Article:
The cleaner the air going into the engine, the longer the engine's going to last. That's why I strongly recommend against pulling an element, blowing it out and putting it back in.
I'd also recommend against using generic brand filters. You might save a few bucks, but it might also be a real poor gamble. On the Perkins engines, they're using Donaldson brand air filters for a reason - because they meet the original equipment specifications.
Tommy Smith: I agree. Do not pull the air cleaner out on a daily basis to check it. I also recommend that you only service the air cleaner system on your auxiliary engine based on the restriction indicator. If the unit doesn't have a restriction indicator on it, buy one - they're inexpensive. If you take the air filter in and out every day, you run the risk of damaging the seals and letting some dust get into the engine. Anyway, an air filter tends to work better when it has a little dust on it.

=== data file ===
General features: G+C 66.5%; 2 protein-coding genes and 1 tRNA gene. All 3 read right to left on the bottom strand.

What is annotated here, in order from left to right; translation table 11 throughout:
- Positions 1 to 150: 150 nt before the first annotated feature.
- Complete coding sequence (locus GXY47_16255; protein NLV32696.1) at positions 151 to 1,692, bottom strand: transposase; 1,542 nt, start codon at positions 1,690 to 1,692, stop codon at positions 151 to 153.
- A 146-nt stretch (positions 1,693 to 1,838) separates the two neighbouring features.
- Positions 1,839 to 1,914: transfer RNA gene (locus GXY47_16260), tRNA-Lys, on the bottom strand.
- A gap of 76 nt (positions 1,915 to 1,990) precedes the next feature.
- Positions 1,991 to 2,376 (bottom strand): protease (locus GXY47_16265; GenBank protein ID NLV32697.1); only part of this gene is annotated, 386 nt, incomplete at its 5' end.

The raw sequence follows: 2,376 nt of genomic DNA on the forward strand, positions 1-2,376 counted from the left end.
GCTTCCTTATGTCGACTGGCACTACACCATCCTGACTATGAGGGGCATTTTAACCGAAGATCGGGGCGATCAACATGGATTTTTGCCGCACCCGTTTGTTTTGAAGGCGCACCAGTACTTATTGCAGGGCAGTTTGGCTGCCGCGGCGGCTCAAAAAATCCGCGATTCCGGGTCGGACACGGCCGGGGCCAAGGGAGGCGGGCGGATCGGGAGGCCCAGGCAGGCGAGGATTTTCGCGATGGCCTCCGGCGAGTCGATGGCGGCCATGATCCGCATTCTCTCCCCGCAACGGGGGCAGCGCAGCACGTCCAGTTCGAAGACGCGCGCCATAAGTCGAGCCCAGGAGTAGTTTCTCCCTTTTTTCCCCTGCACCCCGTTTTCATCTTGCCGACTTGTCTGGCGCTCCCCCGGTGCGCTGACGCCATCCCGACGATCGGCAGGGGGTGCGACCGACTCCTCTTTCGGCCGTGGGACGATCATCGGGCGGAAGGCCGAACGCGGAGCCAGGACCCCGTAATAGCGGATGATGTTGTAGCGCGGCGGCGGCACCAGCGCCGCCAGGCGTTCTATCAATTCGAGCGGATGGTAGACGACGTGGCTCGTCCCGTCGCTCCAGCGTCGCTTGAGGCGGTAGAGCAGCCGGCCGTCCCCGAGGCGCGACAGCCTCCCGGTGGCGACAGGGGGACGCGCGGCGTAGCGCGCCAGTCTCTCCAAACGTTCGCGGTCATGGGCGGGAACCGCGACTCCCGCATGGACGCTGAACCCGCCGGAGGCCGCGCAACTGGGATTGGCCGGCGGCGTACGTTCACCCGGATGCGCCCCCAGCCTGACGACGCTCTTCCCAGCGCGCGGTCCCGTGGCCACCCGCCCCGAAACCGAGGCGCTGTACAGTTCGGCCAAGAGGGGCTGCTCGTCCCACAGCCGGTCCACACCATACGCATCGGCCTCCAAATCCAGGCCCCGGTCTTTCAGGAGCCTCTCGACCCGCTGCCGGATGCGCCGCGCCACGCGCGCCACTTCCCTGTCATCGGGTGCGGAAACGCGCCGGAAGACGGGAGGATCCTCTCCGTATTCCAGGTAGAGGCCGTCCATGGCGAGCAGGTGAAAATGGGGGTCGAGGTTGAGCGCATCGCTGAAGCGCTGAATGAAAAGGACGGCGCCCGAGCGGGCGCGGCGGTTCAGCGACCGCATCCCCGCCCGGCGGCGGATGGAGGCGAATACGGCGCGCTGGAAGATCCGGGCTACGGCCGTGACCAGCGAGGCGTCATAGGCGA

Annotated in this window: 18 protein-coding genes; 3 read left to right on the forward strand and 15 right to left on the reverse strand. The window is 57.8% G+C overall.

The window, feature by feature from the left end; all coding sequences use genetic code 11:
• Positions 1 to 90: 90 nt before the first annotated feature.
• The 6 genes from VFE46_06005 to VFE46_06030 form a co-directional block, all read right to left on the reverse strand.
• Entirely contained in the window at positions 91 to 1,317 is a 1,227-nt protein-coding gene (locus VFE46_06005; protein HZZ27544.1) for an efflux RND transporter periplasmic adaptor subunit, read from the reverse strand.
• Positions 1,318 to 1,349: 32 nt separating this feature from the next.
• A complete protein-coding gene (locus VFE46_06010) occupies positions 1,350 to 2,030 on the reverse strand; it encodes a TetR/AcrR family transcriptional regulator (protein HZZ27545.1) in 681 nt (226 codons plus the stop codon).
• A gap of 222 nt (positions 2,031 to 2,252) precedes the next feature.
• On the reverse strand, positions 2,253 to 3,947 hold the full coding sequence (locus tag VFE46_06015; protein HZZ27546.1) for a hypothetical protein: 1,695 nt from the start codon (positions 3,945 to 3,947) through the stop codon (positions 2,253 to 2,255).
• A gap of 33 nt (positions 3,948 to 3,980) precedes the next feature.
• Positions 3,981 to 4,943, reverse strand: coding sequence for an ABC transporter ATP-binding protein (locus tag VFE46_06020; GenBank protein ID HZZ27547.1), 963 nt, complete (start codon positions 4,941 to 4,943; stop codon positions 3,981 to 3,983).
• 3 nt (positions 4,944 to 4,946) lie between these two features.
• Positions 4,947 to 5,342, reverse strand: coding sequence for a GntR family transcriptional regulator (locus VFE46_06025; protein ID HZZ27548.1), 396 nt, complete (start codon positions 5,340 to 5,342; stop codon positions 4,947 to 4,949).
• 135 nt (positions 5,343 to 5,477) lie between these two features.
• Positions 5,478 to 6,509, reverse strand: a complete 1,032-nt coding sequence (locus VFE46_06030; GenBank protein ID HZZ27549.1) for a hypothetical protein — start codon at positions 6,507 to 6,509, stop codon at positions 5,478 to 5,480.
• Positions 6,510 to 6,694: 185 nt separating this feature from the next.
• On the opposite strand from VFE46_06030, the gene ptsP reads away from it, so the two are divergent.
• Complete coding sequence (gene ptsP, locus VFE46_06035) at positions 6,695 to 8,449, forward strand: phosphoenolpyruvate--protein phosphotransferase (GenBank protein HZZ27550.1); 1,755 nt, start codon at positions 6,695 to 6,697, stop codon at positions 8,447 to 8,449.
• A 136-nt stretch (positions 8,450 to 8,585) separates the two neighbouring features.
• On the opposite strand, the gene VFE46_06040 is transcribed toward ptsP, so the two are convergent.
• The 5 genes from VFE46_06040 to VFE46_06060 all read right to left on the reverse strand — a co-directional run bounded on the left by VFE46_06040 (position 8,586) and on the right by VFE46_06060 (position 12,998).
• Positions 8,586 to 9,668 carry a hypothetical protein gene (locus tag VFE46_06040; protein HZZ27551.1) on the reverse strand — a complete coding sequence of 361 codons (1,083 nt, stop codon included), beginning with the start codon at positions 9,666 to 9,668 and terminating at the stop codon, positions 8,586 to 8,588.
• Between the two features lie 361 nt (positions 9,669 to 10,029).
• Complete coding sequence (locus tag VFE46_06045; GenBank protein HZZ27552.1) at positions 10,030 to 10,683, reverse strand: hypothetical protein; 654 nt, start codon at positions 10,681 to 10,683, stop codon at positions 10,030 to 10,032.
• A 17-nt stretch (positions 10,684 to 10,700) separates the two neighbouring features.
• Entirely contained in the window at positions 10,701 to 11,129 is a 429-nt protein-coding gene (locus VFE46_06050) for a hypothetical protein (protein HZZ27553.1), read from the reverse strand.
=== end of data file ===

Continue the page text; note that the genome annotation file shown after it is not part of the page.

When you do need to change the air filter, there are some things you should pay close attention to as you pull it out. Look to see if there is any pattern of dust getting past the seal where the filter seats onto its housing. And make sure that there are no gaps anywhere. If it has been leaking, you can see it. Dust is the worst enemy of any engine, especially on a sweeper, because a lot of dust is generated during operation.
When you pull the filter out from the inside of its housing, look inside before you clean anything. You should be able to see if any dust has gone by the seal of the air filter. A lot of times, if the air filter has not been seated properly, you can see where air has been escaping around the seal. Only then should you pull the air filter out, wipe the housing down with a damp rag, and inspect the surface the seal goes against to make sure it's clean and smooth. Then, when you install the new filter, make sure the seal is in good condition, and that the air filter seats properly against its sealing surface and is tightly held in place.